He noted that when Apple gave computers to schools in the ’70s, educators’ reaction was to keep the old industrial standardized educational system and place the computers in a lab or the school library. “So the old system went on,” he said. “But in the last few years, it started occurring to people, ‘Why don’t we change the paradigm?’ And the paradigm is called blended learning.”

He described blended learning’s characteristics as being personalized, borrowing from the pre-industrial age model of tutoring; enabling students to go at their own digital learning pace; and allowing teachers, through technology, to have daily assessments that are more diagnostic than just based on a student’s testing scores.

“Instead of being a ‘sage on the stage,’ the teacher is a partner in that child’s education,” said Baxter. “It’s amazing how in such a short time, the students change. They start taking ownership of their own education and they interact, and we can track whether they’re studying our curriculum online.”

He praised St. Anne for setting the blended learning example for archdiocesan Catholic schools. “It’s really critical to get into the 21st century as soon as possible because Catholic schools are so important, not just for Catholics but for everyone because they focus on ethics and service,” said Baxter.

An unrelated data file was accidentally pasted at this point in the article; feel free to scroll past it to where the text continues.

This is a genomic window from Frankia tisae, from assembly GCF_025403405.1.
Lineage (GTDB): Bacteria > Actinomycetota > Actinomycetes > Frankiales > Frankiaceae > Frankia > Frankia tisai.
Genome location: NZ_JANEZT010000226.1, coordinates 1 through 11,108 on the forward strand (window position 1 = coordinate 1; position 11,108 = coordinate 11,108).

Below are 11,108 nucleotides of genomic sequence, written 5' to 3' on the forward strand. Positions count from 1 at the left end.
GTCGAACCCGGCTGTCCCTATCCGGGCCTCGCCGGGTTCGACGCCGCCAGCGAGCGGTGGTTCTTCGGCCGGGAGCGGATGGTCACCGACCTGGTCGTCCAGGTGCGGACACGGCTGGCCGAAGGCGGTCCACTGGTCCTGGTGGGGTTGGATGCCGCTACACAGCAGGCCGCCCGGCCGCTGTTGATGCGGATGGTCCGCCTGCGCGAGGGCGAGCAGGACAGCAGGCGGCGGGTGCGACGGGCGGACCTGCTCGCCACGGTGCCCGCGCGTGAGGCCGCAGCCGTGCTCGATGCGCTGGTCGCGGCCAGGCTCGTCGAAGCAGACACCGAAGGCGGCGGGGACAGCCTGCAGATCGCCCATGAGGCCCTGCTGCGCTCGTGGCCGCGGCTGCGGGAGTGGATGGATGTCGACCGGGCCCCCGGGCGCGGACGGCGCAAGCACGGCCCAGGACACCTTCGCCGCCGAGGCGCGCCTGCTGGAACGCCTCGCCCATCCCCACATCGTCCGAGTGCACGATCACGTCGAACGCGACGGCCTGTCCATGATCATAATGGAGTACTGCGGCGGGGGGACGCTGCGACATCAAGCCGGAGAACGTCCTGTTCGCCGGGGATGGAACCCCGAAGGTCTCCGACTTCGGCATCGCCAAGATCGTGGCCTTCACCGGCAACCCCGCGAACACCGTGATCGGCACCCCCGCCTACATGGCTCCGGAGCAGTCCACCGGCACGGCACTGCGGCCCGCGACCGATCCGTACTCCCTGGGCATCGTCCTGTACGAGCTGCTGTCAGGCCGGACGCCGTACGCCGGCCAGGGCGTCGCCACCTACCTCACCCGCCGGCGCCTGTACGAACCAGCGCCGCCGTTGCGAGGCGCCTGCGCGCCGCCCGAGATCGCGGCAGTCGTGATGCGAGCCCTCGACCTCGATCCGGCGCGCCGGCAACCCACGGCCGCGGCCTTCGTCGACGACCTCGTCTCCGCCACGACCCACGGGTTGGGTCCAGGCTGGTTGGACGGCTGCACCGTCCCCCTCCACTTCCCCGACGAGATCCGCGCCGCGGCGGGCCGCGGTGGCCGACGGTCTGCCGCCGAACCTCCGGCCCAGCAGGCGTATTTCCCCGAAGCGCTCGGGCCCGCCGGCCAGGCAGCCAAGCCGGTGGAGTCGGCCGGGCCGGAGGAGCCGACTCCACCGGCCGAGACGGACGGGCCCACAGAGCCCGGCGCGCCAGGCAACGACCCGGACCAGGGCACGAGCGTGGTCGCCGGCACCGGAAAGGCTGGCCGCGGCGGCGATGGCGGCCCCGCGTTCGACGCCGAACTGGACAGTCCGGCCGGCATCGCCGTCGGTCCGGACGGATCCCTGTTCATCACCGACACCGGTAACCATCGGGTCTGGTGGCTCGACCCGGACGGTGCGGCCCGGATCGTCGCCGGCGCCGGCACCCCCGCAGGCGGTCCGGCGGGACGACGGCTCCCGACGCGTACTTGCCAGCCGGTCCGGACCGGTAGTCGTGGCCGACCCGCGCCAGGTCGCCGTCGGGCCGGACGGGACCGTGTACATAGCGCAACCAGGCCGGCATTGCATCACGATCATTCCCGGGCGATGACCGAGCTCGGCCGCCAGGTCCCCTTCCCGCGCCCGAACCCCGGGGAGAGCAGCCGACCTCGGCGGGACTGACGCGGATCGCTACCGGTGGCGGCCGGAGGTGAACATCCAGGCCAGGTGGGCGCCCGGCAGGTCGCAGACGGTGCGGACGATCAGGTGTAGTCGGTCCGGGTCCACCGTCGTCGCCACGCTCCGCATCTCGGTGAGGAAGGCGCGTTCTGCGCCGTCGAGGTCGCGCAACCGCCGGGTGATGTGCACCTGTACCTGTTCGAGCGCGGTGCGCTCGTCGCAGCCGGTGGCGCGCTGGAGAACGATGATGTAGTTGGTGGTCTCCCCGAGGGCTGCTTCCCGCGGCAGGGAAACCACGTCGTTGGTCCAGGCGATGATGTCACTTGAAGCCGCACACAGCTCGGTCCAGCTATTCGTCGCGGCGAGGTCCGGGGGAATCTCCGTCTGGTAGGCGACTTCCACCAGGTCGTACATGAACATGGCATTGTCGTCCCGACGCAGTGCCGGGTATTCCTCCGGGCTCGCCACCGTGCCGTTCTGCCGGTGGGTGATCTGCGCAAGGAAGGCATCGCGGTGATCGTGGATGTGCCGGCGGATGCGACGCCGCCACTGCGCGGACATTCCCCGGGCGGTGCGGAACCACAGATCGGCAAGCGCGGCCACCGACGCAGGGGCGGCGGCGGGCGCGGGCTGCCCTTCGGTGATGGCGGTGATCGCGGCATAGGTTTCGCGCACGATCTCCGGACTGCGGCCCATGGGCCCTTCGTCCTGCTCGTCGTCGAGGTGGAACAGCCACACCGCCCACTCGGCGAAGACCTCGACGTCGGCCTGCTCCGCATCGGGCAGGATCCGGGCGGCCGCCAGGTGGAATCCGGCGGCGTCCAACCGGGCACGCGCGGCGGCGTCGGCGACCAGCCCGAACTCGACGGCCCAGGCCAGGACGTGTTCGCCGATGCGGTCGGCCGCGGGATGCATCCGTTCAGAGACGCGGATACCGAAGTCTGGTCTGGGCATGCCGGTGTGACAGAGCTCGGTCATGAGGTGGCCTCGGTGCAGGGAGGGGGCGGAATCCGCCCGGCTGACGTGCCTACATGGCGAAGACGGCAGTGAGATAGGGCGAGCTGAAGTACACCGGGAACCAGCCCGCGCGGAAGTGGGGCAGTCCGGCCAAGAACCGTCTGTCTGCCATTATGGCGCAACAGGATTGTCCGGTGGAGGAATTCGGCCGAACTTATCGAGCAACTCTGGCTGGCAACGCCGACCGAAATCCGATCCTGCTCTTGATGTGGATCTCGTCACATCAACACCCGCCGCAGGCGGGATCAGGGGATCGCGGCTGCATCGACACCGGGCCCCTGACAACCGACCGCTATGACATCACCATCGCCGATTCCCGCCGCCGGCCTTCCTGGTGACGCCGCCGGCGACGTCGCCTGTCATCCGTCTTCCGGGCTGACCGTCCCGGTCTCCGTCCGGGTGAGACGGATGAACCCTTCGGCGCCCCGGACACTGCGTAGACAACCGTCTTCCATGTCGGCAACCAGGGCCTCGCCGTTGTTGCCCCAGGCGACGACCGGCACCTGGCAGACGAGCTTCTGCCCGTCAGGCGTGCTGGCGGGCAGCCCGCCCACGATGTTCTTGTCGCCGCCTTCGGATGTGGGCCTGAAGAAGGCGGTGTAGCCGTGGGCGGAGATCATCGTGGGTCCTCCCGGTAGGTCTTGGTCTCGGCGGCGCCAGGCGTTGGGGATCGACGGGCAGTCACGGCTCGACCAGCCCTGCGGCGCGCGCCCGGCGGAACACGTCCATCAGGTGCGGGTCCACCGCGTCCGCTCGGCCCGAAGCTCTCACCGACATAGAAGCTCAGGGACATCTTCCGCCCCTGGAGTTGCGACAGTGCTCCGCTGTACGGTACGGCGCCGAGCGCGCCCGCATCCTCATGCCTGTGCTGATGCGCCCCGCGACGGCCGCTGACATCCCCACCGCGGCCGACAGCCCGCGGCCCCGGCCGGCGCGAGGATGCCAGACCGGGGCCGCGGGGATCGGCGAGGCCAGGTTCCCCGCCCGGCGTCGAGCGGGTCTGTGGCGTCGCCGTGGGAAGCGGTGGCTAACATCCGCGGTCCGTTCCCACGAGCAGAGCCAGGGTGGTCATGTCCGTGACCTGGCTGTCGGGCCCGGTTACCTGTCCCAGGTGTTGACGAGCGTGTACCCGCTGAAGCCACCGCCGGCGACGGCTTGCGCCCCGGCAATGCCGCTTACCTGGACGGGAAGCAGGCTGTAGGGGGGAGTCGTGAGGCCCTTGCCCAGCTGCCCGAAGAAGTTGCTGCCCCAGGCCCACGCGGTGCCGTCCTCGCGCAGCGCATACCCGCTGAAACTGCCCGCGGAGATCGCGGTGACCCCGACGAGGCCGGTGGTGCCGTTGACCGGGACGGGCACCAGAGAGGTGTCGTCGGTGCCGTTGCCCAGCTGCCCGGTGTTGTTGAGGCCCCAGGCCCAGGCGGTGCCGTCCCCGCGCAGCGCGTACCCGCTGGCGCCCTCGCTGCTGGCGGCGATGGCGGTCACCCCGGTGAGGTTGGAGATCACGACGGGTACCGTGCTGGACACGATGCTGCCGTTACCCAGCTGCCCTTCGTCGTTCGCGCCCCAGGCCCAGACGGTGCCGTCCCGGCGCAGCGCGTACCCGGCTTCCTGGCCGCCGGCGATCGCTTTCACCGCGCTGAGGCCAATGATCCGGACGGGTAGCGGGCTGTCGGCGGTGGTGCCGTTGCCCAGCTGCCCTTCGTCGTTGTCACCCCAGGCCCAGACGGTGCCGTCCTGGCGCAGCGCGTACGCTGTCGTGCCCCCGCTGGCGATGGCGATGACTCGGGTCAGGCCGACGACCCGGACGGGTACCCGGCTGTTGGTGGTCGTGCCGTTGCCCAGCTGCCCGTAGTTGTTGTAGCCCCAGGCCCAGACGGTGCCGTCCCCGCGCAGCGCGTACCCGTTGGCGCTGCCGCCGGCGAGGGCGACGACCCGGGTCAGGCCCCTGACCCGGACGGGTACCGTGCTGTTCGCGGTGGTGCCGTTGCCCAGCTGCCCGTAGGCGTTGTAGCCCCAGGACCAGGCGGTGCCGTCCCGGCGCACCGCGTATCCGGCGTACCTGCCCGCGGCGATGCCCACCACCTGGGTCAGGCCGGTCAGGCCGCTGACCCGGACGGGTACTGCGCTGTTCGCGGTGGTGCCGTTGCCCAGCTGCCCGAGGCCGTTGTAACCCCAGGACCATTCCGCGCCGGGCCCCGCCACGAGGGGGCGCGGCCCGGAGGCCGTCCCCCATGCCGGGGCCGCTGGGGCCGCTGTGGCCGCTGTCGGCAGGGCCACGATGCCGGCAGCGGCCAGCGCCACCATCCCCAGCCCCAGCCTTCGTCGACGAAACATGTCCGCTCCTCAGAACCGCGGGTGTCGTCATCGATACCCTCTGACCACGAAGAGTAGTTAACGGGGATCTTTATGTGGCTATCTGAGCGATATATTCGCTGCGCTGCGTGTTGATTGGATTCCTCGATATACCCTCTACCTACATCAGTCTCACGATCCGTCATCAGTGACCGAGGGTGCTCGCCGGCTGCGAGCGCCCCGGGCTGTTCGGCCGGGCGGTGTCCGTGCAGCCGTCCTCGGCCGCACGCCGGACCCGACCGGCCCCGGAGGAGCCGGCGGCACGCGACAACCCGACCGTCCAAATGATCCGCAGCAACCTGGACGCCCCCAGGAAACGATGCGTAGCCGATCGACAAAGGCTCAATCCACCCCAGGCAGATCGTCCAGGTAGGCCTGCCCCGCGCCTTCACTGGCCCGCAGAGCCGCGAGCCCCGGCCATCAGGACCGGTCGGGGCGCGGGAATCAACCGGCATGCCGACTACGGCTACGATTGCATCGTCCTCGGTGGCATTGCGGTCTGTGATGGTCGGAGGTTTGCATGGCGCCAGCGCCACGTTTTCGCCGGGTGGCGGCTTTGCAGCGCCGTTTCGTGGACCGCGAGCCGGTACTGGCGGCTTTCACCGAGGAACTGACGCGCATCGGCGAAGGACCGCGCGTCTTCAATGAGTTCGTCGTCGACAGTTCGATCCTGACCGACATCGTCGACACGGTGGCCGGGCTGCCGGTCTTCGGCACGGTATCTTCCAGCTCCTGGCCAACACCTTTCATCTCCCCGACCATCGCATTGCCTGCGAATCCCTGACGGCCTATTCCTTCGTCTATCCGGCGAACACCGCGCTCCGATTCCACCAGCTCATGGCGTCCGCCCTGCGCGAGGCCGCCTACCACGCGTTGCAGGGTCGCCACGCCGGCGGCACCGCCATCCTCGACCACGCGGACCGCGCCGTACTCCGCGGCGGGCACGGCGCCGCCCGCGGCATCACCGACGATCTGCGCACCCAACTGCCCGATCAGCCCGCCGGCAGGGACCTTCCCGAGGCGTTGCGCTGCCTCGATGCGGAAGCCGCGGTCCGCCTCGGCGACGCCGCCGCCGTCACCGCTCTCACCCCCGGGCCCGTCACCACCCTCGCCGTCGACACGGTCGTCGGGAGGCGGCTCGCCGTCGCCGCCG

Scott Hamilton, chair and co-founder of Seton Education Partners who previously designed the Knowledge is Power Program (KIPP) implemented in 140 of America’s best known inner-city public schools, told the assembled Catholic educators that they have the opportunity to use technology to improve their schools.

“I think we have the obligation to leap into the 21st century and combine that [Catholic school] tradition with the new tools,” said Hamilton. Noting that an important historical strength of Catholic schools was “social capital,” he pointed out that employers today are not only looking for cognitive skills but positive character traits fostered in Catholic schools.